Throughout the 1960s Ford pursued an ambitious and wide-ranging motor sports programme - 'Total Performance' - that would see the 'Blue Oval' triumph at Le Mans with the GT40, while Ford-powered cars also won at Indianapolis and took the Formula 1 World Championship. In Group 2 production car racing the firm was just as dominant, thanks to one particular model: the Ford Lotus Cortina.
Ford's Walter Hayes commissioned Lotus boss Colin Chapman to develop the Group 2 competition version of the new Cortina saloon; Lotus would then build the 1,000 cars required for homologation. Launched in 1963, the Lotus Cortina - Cortina Lotus in Ford parlance - featured the Elan's Ford-based, twin-overhead-camshaft, 1,558cc engine in the two-door bodyshell. McPherson strut independent front suspension was retained, with revised spring and damper rates, while the rear leaf springs were replaced by coil-spring/damper units, axle location being achieved by trailing arms and an 'A' bracket. The adoption of an alloy differential casing proved a mixed blessing, the lightweight component proving far less oil-tight than the original. Reversion to Ford's standard leaf-sprung axle cured the problem. Its early outings had proved that the Lotus Cortina was fast, but the handling was far from perfect and designer Len Terry was asked to make the necessary changes to the rear axle locating arrangements.
Production of the Lotus Cortina began in February 1963, but it was not until September of that year that it was eligible to race. Driven by Jack Sears, a works Lotus Cortina finished 1st in class on the model's racing debut at Oulton Park on 20th September, with Trevor Taylor second. The following year the late Jim Clark, a supremely gifted driver who seemingly could do anything with any car, took the British Touring Car Championship driving a works-entered example. Clark's spirited driving of the Lotus Cortina, often cornering with only three wheels on the ground, will never be forgotten by those privileged enough to have witnessed it.
Lotus Cortinas dominated saloon car racing's 2-litre class, often challenging for outright honours. Works cars were driven by Clark, Graham Hill, Peter Arundell and Jackie Ickx, while Sir John Whitmore, driving an Alan Mann-entered Lotus Cortina, was European Touring Car Champion in 1965. After the axle change, the hitherto fragile Lotus Cortina proved a highly capable rally car, works driver Bengt Soderstrom winning the Acropolis and RAC rallies in 1966.
Built at the Lotus factory in Delamare Road, Cheshunt, Hertfordshire, in March 1966 and previously resident in the sunshine state of California, where it had only three owners in the Los Angeles area and was last licensed for the road in 1976, this left-hand drive example has been fully restored over the course of the last three years and is presented in commensurately excellent condition. The original body/chassis was refurbished and repainted in 2010/2011, and the engine fully rebuilt, with original US specification SE camshafts retained, by leading twin cam specialists Throbnozzle Racing of Shoreham-by-Sea, West Sussex in June 2012. In 2013, the transmission was fully overhauled and the interior renewed with totally authentic trim and fittings, while the electrics have been checked and components replaced with new as necessary.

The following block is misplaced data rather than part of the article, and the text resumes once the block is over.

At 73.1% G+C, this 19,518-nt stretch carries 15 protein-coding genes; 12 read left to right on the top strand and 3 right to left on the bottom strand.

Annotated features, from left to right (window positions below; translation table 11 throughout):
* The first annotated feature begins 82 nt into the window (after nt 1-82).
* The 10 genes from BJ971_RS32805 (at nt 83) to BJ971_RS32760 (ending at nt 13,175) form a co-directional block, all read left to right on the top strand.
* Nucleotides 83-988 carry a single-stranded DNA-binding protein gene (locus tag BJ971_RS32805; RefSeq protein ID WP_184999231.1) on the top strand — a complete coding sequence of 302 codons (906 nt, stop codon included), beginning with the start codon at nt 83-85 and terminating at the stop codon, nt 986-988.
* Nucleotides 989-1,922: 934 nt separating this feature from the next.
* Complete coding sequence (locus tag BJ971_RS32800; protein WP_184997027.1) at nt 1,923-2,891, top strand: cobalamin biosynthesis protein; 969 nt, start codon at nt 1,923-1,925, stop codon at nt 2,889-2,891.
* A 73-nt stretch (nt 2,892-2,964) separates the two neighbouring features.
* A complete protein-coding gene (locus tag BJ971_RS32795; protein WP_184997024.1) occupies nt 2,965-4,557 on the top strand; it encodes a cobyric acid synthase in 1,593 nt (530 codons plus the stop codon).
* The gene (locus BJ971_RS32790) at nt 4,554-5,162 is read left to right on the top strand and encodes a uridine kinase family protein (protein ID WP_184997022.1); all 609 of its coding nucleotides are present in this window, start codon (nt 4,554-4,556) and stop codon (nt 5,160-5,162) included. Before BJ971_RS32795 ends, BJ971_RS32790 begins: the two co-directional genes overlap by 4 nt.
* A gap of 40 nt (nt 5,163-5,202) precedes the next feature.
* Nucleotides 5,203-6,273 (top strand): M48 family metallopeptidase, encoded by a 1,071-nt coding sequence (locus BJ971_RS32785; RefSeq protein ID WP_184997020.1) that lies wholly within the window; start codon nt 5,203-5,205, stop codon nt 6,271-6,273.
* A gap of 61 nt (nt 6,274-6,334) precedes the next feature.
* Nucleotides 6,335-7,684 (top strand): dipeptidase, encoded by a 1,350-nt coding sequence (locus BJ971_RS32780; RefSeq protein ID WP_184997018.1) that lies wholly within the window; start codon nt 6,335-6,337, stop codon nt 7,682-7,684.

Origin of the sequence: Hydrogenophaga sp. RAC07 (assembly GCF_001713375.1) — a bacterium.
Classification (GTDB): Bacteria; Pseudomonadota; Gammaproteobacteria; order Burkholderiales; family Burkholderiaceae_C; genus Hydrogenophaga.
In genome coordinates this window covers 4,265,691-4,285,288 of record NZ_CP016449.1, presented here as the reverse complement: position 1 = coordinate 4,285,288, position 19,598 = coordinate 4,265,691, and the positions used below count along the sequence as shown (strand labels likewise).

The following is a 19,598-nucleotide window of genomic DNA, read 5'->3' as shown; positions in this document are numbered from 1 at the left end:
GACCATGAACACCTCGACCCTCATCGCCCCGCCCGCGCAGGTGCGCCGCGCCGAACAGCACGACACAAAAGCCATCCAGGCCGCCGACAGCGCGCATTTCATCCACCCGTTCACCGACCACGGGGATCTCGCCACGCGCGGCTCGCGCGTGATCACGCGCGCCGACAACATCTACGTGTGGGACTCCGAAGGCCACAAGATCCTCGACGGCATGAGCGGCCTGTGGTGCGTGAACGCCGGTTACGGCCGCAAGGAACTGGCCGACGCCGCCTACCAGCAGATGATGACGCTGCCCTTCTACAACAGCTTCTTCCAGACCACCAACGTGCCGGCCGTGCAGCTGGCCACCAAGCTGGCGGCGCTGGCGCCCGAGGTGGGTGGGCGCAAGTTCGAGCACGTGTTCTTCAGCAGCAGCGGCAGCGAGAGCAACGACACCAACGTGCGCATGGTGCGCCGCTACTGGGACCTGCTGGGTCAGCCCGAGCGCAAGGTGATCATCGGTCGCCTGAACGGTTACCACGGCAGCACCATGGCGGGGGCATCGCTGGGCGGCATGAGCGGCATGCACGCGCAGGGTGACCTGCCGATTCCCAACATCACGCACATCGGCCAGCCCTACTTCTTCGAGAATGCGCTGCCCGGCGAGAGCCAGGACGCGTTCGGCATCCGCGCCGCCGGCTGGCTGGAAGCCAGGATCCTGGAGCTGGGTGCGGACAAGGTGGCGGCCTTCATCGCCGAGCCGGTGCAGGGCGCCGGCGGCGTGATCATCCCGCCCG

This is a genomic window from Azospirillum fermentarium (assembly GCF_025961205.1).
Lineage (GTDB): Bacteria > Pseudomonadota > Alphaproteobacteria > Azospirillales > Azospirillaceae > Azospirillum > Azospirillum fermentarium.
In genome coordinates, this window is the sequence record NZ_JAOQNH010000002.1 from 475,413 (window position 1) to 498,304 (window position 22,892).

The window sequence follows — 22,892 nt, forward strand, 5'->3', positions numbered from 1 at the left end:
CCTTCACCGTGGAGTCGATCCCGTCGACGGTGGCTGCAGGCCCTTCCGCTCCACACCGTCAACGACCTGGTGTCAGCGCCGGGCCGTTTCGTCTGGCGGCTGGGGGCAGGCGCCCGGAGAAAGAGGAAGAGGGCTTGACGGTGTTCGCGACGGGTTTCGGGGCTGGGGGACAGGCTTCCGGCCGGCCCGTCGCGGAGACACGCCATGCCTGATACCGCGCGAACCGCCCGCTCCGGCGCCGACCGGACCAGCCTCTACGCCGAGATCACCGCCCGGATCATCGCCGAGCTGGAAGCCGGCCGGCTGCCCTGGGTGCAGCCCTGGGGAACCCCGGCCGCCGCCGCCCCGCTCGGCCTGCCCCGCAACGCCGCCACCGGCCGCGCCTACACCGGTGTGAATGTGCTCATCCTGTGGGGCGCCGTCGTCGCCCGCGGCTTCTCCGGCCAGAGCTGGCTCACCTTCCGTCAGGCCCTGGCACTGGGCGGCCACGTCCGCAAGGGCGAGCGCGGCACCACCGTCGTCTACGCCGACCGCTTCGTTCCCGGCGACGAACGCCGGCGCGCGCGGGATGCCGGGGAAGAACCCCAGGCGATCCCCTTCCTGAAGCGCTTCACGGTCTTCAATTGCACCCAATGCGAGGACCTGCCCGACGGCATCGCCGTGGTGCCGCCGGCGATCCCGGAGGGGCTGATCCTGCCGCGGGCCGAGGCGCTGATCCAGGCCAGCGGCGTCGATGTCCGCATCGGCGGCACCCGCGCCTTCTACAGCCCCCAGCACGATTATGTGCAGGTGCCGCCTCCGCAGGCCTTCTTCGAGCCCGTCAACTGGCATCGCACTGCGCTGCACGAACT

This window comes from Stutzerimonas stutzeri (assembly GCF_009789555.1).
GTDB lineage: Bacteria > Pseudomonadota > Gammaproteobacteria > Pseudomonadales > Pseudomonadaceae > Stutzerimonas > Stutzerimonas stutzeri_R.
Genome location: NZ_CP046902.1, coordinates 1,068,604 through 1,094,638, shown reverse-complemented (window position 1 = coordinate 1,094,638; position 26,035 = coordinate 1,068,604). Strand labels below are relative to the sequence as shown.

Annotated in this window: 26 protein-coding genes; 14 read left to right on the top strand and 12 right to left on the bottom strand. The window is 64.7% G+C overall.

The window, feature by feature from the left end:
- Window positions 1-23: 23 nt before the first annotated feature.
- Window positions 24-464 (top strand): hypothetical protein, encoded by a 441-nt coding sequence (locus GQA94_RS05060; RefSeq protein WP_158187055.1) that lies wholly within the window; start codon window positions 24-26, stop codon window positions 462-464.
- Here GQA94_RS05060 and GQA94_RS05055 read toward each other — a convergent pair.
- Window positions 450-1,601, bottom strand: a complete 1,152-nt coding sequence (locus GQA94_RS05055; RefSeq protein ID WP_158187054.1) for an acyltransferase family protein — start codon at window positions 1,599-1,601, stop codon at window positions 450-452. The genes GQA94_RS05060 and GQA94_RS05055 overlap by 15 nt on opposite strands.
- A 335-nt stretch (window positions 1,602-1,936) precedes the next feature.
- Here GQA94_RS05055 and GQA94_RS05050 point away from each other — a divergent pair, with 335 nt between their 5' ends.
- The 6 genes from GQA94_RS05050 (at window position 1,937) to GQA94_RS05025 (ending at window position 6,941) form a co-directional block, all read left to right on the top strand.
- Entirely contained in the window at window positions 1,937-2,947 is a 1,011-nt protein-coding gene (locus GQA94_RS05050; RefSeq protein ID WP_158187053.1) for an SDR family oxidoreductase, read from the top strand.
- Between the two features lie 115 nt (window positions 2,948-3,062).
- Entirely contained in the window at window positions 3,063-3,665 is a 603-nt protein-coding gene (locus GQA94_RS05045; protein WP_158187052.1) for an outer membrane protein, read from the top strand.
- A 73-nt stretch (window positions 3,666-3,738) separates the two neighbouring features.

We are advised that the car is essentially to original specification, right down to US-correct rectangular rather than oval Ford badge fitted to the wing, apart from having a pair of the preferred front quarter-bumpers, a rear blade bumper minus US market over-riders, radial tyres, UK-legal front/rear lights and a stainless steel exhaust system. Accompanying documentation consists of a photograph album and CD-ROM of images documenting all aspects of what has been a most comprehensive rebuild with diligent attention to detail; the original VIN tags; a written history of the car and its restoration; and the old State of California Certificate of Title. Following a 1 July 2103 MoT test pass and the issue of a first certificate, this well presented 47 year old was UK registered for the first time with Swansea V5C and issued with an historic vehicle road tax disc. An inspection in the metal at Goodwood will confirm that this is an exceptional example of a left-hand drive Lotus Cortina road car, which, unusually, has never been raced or rallied.